BACKGROUND: The Epworth Sleepiness Scale (ESS) is a widely used tool for assessing sleepiness in patients with obstructive sleep apnoea (OSA). We aimed to estimate the minimal important difference (MID) in patients with OSA. METHODS: We used individual data from three randomised controlled trials (RCTs) in patients with OSA where the preintervention to postintervention change in ESS was used as a primary outcome. We used anchor-based linear regression and responder analysis approaches to estimate the MID. For anchors, we used the change in domains of the Functional Outcomes of Sleep Questionnaire and 36-Item Short Form Health Survey. We also used the distribution-based approaches Cohen's effect size, SE of measurement and empirical rule effect size to support the anchor-based estimates. The final MID was determined by triangulating all estimates to a single MID.
FINDINGS: A total of 639 patients with OSA were included in our analyses across the three RCTs with a median (IQR) baseline ESS score of 10 (6-13). The median (IQR) ESS change score overall was -2 (-5 to 1). The anchor-based estimates of the MID were between -1.74 and -4.21 points and estimates from the responder analysis were between -1 and -3 points. Distribution-based estimates were smaller, ranging from -1.46 to -2.36.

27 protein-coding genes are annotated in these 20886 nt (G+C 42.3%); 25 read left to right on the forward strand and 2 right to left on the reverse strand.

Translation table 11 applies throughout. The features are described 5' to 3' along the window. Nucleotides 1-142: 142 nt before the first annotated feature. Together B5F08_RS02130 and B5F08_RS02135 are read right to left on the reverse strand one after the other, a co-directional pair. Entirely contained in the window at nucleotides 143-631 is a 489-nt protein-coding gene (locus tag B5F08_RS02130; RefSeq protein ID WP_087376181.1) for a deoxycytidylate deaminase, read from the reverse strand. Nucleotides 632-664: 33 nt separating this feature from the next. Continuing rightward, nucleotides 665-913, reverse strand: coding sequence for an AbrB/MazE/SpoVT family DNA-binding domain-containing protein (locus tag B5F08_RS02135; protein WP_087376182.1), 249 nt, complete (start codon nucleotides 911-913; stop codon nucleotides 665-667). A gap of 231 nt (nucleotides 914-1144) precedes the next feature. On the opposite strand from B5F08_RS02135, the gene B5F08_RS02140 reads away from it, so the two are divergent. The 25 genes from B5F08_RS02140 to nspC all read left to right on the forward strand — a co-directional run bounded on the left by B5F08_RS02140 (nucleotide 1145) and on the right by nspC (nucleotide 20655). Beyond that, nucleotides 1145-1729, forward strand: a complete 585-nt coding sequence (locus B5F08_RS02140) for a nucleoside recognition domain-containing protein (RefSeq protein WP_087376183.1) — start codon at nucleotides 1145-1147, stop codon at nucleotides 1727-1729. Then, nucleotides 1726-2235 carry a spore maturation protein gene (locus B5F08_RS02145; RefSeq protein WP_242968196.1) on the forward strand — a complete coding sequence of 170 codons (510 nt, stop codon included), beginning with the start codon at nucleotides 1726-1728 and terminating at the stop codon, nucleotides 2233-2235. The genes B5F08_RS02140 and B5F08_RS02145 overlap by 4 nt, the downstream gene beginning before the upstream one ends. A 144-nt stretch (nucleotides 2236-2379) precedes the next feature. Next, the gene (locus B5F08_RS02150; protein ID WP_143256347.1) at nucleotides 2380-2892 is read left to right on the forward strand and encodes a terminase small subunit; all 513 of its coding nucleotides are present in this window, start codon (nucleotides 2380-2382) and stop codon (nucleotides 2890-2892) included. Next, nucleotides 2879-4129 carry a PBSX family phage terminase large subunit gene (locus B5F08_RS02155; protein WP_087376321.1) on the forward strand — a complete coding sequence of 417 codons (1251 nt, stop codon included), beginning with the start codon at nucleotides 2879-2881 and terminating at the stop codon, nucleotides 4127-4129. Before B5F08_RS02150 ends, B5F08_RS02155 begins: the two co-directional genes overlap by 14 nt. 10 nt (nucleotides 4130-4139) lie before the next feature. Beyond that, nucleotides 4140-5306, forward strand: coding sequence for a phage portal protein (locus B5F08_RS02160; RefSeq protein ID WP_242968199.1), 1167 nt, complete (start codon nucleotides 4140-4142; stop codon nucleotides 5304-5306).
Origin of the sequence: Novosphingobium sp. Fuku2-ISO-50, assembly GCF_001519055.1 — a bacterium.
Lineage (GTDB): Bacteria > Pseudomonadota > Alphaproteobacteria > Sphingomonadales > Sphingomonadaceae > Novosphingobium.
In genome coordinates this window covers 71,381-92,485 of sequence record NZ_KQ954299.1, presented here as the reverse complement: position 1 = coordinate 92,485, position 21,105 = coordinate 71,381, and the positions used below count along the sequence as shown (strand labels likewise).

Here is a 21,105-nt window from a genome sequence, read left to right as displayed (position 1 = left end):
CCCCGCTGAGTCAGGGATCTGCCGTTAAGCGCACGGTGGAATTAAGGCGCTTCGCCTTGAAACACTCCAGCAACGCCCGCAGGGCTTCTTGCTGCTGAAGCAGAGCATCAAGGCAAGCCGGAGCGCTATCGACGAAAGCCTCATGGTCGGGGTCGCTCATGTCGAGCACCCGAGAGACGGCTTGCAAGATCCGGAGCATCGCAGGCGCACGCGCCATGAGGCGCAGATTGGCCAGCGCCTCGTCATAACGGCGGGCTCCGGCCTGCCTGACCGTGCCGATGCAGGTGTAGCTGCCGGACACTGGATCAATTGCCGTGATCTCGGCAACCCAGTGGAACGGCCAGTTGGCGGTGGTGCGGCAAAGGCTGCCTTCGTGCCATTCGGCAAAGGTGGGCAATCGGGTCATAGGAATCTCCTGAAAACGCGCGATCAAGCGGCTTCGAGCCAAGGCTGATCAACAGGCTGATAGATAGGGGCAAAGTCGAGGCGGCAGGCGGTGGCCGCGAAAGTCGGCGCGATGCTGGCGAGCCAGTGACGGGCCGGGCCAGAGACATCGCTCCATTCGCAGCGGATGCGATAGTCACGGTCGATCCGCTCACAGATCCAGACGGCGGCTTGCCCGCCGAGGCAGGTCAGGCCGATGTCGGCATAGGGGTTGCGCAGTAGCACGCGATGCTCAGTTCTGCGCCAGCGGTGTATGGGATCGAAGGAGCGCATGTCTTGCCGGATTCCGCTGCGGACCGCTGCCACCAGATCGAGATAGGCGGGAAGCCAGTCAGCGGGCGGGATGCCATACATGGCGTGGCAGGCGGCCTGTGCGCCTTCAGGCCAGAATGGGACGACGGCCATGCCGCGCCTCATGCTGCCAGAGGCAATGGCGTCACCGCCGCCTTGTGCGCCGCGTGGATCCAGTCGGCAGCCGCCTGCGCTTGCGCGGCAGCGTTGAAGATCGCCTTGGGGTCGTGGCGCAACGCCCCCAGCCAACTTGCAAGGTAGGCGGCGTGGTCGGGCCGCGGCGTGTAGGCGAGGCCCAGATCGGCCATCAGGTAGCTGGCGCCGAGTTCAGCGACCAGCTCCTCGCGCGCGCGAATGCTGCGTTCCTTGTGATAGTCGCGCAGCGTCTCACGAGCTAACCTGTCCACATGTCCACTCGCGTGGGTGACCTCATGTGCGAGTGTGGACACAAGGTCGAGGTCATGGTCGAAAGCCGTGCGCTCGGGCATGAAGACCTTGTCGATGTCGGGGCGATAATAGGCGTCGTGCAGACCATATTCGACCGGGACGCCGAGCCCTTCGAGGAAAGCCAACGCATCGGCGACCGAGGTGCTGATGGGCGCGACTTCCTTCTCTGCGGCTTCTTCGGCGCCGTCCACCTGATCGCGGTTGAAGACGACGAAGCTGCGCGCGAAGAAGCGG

INTERPRETATION: We propose an MID for the ESS of 2 points in patients with OSA with a disease severity from mild to severe. This estimate provides the means to plan trials and interpret the clinical relevance of changes in ESS.